“You are going to be off work for recuperation. A lot of women can make too quick of a decision here because with some surgeries that can be up to at least six weeks of recovery and six months easy if you have chemo and radiation added to the treatment mix. It is a very difficult decision for women facing the reality of mastectomy. I could have taken a decision, based on my career, to minimize recovery, have a single mastectomy first and then deal with the second mastectomy as needed in the future. It was a decision that saved my life even though I wouldn’t be working for up to a year. It is not a decision every woman is prepared to make. A woman I shared my journey with opted out of the mastectomy right away out of fear of losing the residency she had worked so hard to get.”

There is also the impact of cancer itself on your business. Carrie said, though she is recovery mode now, when she is meeting with clients they often hesitate to sign on with her out of fear that she could get sick again or that they could make her sick if she had too much stress from her work. “I address it full disclosure everytime I speak to a client so it’s not the elephant in the room but I think it can make them anxious.”

As for how you should approach telling your boss and co-workers you have breast cancer, BreastCancer.org has come up with some helpful tips:


  • Have the conversation in a comfortable, yet private area.

  • Talk to your co-workers in smaller groups of one to three people, to make conversation easier.

  • Assure your team of your commitment to your job. Explain that you will do everything in your power to do the best job you can. For example, you can ask someone to handle your duties when you’re not at work and you’ll follow up when you return.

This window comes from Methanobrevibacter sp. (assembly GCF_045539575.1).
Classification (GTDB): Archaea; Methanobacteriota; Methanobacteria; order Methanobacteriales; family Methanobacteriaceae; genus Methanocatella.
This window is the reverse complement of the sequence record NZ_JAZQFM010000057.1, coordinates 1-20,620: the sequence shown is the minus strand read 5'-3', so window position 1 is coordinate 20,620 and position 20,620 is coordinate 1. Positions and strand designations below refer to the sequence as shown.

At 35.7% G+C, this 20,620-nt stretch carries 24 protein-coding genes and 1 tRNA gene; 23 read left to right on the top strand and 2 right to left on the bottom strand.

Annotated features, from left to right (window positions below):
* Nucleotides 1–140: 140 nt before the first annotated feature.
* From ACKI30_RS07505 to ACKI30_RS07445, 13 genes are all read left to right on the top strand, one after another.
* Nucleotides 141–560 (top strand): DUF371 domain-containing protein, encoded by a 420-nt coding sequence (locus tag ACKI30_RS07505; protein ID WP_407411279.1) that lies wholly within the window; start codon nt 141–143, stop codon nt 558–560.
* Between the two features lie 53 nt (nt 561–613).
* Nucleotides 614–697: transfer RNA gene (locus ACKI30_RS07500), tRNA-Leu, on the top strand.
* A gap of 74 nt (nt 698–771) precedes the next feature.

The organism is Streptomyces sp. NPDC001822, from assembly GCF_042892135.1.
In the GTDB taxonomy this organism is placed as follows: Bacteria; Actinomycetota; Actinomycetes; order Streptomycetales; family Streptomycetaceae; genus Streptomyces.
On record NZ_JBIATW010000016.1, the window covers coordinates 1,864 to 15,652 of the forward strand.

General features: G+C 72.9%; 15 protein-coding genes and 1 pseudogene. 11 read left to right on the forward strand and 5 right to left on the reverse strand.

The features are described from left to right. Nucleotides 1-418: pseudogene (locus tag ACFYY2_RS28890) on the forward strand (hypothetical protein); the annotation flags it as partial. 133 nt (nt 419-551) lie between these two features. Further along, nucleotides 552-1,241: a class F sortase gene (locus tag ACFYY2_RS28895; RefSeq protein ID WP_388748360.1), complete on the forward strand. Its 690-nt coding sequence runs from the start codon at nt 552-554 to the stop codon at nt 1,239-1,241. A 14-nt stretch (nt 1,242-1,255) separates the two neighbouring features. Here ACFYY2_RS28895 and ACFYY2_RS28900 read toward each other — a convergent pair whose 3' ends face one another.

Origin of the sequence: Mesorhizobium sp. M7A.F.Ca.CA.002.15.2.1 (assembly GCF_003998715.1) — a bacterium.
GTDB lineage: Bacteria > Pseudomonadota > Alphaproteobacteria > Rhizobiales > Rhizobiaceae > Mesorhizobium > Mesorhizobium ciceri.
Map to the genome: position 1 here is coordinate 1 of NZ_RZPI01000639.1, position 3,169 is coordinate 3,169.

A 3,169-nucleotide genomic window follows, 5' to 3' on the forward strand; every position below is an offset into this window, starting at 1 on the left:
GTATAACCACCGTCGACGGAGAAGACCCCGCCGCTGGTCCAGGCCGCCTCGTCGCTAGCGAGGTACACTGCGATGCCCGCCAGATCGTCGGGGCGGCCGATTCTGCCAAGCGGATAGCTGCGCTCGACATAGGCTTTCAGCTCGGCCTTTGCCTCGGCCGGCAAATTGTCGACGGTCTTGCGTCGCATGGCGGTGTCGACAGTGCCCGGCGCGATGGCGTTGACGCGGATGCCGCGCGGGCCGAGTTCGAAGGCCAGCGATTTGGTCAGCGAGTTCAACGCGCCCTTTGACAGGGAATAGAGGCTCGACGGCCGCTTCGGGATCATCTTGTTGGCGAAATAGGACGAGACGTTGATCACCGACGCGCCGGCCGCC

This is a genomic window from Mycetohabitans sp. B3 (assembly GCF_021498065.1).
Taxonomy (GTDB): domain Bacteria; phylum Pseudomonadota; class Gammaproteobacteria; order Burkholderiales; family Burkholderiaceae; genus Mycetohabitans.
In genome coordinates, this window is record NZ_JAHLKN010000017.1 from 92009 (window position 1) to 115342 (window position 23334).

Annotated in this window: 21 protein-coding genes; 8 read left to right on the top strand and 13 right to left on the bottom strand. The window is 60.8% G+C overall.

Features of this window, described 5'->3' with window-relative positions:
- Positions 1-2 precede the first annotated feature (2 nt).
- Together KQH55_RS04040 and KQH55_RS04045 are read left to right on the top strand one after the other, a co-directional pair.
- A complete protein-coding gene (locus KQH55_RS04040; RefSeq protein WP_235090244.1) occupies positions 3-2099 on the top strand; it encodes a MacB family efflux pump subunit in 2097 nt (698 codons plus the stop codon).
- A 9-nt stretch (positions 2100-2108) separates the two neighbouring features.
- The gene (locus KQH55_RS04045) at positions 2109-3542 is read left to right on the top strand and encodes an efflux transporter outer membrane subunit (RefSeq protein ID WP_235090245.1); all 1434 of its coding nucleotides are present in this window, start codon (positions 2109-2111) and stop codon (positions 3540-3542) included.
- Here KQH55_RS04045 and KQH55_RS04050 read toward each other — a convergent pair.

• Don’t be afraid to ask your co-workers for help and understanding. Explain that you may need some flexibility in your schedule and support in some projects.

  • Explain that you will keep everyone posted on your health as needed. Allow coworkers to ask some questions about your situation — most likely, they care and want to help. At the same time, if they seem to be asking too many questions, let them know that you appreciate their concern, but that you’d like to focus on work.

  • Discuss a possible change in your appearance. You may experience hair loss, for example, if you’ll be having chemotherapy treatments.

On top of battling breast cancer these women are dealing with a lot of other issues stemming from the impact of the disease on their career but what they can do is try to persevere, just as they have in their careers, and get through it. “So that’s my situation. I’m going to survive, I’m going to be just fine, I’m not broken,” said Rancic.

Photo: OtnaYdur/Shutterstock.com

Post from: TheGrindstone